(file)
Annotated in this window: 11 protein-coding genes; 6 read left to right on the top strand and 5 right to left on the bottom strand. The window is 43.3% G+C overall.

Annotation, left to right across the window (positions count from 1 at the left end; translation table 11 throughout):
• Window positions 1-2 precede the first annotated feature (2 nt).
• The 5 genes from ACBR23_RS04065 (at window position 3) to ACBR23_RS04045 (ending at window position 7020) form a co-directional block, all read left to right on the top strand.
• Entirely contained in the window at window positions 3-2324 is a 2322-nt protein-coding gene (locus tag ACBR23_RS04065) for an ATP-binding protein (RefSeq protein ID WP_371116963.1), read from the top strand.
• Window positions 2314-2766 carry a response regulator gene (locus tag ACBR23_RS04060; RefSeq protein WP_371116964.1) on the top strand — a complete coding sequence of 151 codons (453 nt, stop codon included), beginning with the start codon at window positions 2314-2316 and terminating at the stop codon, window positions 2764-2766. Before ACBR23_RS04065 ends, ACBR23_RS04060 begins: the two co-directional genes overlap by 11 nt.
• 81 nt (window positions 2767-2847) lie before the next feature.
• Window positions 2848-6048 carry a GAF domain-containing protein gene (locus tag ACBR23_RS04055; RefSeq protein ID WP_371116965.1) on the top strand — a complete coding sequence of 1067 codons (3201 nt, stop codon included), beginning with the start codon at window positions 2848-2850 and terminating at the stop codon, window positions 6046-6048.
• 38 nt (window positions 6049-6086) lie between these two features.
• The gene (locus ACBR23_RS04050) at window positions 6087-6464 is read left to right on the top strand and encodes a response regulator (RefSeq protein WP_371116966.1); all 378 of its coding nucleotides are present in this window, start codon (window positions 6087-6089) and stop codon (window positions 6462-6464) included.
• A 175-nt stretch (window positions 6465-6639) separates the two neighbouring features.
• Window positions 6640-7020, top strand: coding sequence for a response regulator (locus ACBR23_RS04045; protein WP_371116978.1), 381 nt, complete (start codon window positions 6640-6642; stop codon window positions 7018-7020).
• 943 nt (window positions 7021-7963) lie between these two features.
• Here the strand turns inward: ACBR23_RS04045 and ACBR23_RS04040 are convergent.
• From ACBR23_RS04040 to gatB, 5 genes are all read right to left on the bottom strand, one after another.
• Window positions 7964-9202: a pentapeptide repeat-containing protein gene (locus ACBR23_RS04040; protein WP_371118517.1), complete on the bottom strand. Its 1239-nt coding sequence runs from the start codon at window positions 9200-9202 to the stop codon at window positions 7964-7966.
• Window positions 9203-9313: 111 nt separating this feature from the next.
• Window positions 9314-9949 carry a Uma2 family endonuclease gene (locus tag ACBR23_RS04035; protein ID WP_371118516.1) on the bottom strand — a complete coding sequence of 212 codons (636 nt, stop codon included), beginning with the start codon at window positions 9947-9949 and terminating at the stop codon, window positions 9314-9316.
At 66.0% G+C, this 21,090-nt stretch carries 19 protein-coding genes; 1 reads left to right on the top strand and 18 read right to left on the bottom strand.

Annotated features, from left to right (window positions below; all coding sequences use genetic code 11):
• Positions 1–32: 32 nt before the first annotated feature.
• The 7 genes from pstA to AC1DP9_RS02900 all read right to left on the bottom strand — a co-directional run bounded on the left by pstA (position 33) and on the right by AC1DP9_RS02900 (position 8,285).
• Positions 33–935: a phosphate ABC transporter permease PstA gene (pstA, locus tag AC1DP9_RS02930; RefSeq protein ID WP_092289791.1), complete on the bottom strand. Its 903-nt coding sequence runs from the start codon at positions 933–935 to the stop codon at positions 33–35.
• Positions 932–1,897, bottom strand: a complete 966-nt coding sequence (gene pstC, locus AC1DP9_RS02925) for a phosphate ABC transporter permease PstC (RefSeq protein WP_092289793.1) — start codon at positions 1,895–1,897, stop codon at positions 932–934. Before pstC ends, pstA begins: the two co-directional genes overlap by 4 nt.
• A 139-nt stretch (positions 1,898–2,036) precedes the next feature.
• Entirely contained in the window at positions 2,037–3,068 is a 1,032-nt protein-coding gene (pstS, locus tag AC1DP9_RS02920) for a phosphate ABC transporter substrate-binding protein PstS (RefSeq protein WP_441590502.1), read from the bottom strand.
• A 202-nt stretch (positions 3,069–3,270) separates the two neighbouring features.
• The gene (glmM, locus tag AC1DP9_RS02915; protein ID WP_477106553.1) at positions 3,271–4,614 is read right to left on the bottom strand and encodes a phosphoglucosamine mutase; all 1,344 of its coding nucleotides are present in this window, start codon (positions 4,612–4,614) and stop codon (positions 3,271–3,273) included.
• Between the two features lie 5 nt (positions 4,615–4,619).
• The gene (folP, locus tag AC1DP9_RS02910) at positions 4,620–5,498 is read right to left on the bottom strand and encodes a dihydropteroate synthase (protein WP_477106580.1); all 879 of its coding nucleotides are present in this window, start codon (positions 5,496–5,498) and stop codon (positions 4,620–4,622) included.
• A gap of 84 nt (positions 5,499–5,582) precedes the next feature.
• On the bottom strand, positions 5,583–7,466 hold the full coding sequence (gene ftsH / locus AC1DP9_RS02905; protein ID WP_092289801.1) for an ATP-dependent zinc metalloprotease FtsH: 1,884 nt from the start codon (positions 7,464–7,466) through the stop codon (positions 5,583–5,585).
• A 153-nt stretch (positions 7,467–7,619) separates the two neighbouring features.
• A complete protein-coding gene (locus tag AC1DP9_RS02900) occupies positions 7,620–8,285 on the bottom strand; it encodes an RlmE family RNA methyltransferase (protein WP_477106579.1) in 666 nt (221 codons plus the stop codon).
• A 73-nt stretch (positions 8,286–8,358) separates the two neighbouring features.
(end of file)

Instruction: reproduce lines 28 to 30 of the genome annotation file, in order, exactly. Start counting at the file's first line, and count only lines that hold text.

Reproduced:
• The gene (glmM, locus tag AC1DP9_RS02915; protein ID WP_477106553.1) at positions 3,271–4,614 is read right to left on the bottom strand and encodes a phosphoglucosamine mutase; all 1,344 of its coding nucleotides are present in this window, start codon (positions 4,612–4,614) and stop codon (positions 3,271–3,273) included.
• Between the two features lie 5 nt (positions 4,615–4,619).
• The gene (folP, locus tag AC1DP9_RS02910) at positions 4,620–5,498 is read right to left on the bottom strand and encodes a dihydropteroate synthase (protein WP_477106580.1); all 879 of its coding nucleotides are present in this window, start codon (positions 5,496–5,498) and stop codon (positions 4,620–4,622) included.